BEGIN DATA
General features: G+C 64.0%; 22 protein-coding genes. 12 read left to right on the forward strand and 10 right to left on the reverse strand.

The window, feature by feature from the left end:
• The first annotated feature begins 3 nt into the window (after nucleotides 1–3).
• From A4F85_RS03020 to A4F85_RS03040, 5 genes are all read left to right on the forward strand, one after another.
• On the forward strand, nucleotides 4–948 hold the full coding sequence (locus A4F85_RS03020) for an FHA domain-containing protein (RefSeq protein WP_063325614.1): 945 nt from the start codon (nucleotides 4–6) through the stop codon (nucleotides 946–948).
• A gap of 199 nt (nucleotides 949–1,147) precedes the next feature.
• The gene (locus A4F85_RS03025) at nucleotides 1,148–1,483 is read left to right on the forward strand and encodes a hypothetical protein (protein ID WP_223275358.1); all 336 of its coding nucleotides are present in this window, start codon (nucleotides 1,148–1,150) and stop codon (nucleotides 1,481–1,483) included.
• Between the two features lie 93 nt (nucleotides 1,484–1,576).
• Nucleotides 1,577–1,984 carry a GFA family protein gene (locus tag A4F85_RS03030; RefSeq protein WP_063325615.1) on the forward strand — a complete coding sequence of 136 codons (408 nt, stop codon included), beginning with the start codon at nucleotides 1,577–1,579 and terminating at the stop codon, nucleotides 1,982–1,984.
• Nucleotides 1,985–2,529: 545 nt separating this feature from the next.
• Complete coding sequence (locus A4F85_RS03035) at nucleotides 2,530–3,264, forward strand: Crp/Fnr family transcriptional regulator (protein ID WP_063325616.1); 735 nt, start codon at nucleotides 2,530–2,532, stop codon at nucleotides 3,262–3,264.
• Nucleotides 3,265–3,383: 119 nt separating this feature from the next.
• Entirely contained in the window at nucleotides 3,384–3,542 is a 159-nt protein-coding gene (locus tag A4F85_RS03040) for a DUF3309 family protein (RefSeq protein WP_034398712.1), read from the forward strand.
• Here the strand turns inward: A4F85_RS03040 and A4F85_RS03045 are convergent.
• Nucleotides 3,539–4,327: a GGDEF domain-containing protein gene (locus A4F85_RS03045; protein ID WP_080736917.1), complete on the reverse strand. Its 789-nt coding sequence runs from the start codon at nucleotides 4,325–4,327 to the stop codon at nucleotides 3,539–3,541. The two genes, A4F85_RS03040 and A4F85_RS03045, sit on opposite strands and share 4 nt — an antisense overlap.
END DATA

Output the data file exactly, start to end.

General features: G+C 64.0%; 22 protein-coding genes. 12 read left to right on the forward strand and 10 right to left on the reverse strand.

The window, feature by feature from the left end:
• The first annotated feature begins 3 nt into the window (after nucleotides 1–3).
• From A4F85_RS03020 to A4F85_RS03040, 5 genes are all read left to right on the forward strand, one after another.
• On the forward strand, nucleotides 4–948 hold the full coding sequence (locus A4F85_RS03020) for an FHA domain-containing protein (RefSeq protein WP_063325614.1): 945 nt from the start codon (nucleotides 4–6) through the stop codon (nucleotides 946–948).
• A gap of 199 nt (nucleotides 949–1,147) precedes the next feature.
• The gene (locus A4F85_RS03025) at nucleotides 1,148–1,483 is read left to right on the forward strand and encodes a hypothetical protein (protein ID WP_223275358.1); all 336 of its coding nucleotides are present in this window, start codon (nucleotides 1,148–1,150) and stop codon (nucleotides 1,481–1,483) included.
• Between the two features lie 93 nt (nucleotides 1,484–1,576).
• Nucleotides 1,577–1,984 carry a GFA family protein gene (locus tag A4F85_RS03030; RefSeq protein WP_063325615.1) on the forward strand — a complete coding sequence of 136 codons (408 nt, stop codon included), beginning with the start codon at nucleotides 1,577–1,579 and terminating at the stop codon, nucleotides 1,982–1,984.
• Nucleotides 1,985–2,529: 545 nt separating this feature from the next.
• Complete coding sequence (locus A4F85_RS03035) at nucleotides 2,530–3,264, forward strand: Crp/Fnr family transcriptional regulator (protein ID WP_063325616.1); 735 nt, start codon at nucleotides 2,530–2,532, stop codon at nucleotides 3,262–3,264.
• Nucleotides 3,265–3,383: 119 nt separating this feature from the next.
• Entirely contained in the window at nucleotides 3,384–3,542 is a 159-nt protein-coding gene (locus tag A4F85_RS03040) for a DUF3309 family protein (RefSeq protein WP_034398712.1), read from the forward strand.
• Here the strand turns inward: A4F85_RS03040 and A4F85_RS03045 are convergent.
• Nucleotides 3,539–4,327: a GGDEF domain-containing protein gene (locus A4F85_RS03045; protein ID WP_080736917.1), complete on the reverse strand. Its 789-nt coding sequence runs from the start codon at nucleotides 4,325–4,327 to the stop codon at nucleotides 3,539–3,541. The two genes, A4F85_RS03040 and A4F85_RS03045, sit on opposite strands and share 4 nt — an antisense overlap.